Mother


Made in a quiet land

The heart-land

Indiana small town


Knit by seasons of extremes —

Summers you could wring out like a sponge,

Winters that freeze even breath,

That taught her what can grow in dark silence


Torn by war

That took her father of six across the sea

To the ledge of a bomber’s open door

In the clouds over Normandy


She was not yet three

When he jumped, his purple heart

racing with courage and the fear

that occasions it.


Broken, he lived almost a year

Before the car crash on the way home

to an anniversary dinner


Her grandmother shuffling through the kitchen

Inventing dinner for six fatherless kids

While mom worked late at the department store that would hire her


Some nights, Dandelion soup, or whatever

was the in basket the church friends left

on the stoop. Her grandmother stirring, but singing still:


I will cherish the old rugged cross

Till my glory at last I lay down

I will cling to the old rugged cross

And exchange it someday for a crown


A theology of suffering. A God not hidden from,

indifferent to pain and need, but in it.


But that heart. That purple heart. Dad’s gift:

Quiet, stubborn, rebel courage


Drove her in a beat-up Ford Pinto

Salvaged from the wreck of a first love

All the unlikely way

To California.


She got a room in Laguna

Ran on the beach

Ate bran muffins

Dressed in hemp

Let her hair grow big and frizzy and free

Her legs strong and tan


Rebel hope in her future

Studied at a Fullerton J. C.

Until state residency,

Afforded UC Irvine –

Water microbiology, social ecology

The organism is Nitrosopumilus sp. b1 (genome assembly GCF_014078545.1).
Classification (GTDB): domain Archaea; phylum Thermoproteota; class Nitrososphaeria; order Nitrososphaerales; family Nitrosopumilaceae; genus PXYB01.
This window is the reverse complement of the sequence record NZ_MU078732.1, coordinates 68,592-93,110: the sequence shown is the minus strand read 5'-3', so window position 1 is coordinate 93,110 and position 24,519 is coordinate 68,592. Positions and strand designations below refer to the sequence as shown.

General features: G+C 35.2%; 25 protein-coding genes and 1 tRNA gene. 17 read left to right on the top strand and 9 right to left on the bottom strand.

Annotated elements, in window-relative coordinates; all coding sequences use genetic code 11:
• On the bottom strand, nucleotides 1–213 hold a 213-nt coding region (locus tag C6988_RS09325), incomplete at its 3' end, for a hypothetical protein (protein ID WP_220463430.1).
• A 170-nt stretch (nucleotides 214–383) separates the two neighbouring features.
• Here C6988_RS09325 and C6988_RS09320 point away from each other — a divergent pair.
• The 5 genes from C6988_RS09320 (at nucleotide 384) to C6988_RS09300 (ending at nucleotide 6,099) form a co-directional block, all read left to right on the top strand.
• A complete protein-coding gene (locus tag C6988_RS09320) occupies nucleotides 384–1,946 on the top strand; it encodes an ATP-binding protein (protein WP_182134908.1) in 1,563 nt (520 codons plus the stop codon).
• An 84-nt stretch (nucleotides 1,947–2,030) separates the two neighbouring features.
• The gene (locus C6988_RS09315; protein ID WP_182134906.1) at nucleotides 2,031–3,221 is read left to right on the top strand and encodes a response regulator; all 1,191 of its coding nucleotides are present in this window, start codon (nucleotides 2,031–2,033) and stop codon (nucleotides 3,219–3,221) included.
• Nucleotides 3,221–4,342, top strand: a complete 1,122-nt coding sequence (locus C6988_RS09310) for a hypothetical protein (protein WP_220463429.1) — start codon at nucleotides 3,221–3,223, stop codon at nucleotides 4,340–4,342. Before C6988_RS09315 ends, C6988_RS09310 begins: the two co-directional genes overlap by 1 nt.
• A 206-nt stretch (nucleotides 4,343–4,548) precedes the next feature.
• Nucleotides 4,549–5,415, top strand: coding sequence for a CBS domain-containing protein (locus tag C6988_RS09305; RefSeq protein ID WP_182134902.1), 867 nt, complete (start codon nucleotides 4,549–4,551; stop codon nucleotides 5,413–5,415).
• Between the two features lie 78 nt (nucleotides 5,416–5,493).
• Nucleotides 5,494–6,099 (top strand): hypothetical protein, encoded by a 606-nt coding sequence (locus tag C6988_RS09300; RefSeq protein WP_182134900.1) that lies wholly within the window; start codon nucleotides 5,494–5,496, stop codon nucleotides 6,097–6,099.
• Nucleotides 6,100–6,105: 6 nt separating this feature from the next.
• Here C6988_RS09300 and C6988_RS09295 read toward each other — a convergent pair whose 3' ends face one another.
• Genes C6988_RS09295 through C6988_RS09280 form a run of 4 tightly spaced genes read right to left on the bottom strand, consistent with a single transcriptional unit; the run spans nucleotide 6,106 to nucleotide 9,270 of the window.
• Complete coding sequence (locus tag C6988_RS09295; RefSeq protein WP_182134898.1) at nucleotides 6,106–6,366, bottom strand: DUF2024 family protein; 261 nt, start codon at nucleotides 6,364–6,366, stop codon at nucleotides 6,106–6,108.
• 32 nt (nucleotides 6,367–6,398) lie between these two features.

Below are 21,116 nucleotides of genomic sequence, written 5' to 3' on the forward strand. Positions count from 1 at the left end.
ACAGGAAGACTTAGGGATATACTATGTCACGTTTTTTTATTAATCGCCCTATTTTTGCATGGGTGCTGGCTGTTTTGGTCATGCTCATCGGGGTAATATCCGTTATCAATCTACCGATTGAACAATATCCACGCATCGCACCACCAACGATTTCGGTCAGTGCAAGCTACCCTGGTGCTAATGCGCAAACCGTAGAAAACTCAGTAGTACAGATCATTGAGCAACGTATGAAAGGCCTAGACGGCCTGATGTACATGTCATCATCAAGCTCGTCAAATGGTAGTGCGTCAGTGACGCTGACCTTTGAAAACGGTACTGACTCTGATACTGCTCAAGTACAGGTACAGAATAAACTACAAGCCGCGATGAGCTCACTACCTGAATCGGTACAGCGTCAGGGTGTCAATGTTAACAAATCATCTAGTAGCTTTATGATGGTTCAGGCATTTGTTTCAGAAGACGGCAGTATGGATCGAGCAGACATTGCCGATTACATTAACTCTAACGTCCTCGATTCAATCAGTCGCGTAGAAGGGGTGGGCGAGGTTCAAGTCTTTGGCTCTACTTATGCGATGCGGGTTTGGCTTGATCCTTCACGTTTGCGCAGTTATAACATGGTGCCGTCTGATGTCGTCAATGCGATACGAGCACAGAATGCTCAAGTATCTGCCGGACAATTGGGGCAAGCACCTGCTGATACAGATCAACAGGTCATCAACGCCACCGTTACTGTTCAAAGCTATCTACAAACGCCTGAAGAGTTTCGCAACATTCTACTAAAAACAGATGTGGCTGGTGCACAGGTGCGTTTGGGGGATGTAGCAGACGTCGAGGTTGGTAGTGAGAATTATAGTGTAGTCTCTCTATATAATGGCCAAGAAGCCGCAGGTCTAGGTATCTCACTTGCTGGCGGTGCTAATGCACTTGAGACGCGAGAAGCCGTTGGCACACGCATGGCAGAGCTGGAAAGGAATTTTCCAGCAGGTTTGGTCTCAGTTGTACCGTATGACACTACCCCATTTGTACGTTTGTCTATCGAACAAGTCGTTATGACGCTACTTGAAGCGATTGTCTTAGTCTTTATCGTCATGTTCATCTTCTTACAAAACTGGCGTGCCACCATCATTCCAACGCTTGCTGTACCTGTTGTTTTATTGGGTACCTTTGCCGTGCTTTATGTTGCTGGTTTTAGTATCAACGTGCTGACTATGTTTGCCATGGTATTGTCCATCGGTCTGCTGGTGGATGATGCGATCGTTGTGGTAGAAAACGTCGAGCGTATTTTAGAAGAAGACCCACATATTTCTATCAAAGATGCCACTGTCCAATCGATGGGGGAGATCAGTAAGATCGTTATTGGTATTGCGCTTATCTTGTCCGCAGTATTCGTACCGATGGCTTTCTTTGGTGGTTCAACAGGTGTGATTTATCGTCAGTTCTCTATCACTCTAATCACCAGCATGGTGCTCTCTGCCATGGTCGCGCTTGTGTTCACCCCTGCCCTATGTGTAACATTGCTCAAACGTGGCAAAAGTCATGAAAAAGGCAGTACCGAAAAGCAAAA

(It was the ‘70’s)


Her senior year, an Oxford fellowship offer

And a night at a bar (she always called a restaurant)

In Huntington Beach

Some bold, afro-ed guy who just wouldn’t take no

To an afternoon on his sailboat.


A rocky few months,

Then each, on their own, freshly awake to God,

To each other. A weekend in San Francisco.

A ring, and a prayer.


Two kids she made her masterpiece.

A home that echoed with her core belief in beauty

And a God of beauty, a God of the body, of the here and now, a God who is here.


Who is a host extraordinare.

Who created bodies, revels in satisfying and surprising all senses,

Who spreads a table to which everyone — everyone — is invited,

and invited again, and again, and again,

Who invites us to set a table.


So she became an extravagant host

Of tea parties

Slumber parties

Imaginative birthdays

Christmas eve dinners

Tuesday night dinners

One never knew when the good china might appear.


Ceremony. At any and every possible occasion.

Because so much to celebrate.

Because she came from so little. And learned how to make much of it.


So sit up straight.

Know when to use what silverwear.

Cook. With fresh not frozen!

Give a strong hand-shake.

Send thank-you notes.

Care for the luckless.

And If you want to wear jeans to Grandma’s house, you better be ready for that battle.


Act like other people are incandescent, immortal beings. Because they are.


She taught this to second and third graders

For 10 years, once the kids left for college,

Downtown Long Beach. Compton.


The school budget was never big enough

For her creativity. A good part of her paycheck

Bought books, backpacks, ‘desk things’ for kids

Whose parents couldn’t, or didn’t, read

homework, report cards conference requests


Endlessly exasperated. Endlessly recommitted. Ten years.

She loved them, as us, with a launching love.


To let off steam, she started running. At 50.

Seriously. 5 miles a day.

Non-negotiable.

Within a year, winning her age-group in 5K’s


Alzheimer’s at the age of 63 should make anyone rage

With anger, frustration, depression.

She only got sweeter.


Let herself become a child.

Let herself be cared for magnificently, completely, creatively by her own son.

Let her son, Ryan, become her best friend.


She never lost her sass,

Her love of movement,

her identity as a mother — adopting teddy bears and a doll she had bought in France,

Or her sense of the God who is here,

Worthy of awe, but in the thick of pain and brokenness.


Still, because she believed in BOTH/AND,

both joy and grief,

Both suffering and celebration —

she sang

to the God whose promise to her now is kept:

This promise:

I am the resurrection. And the life.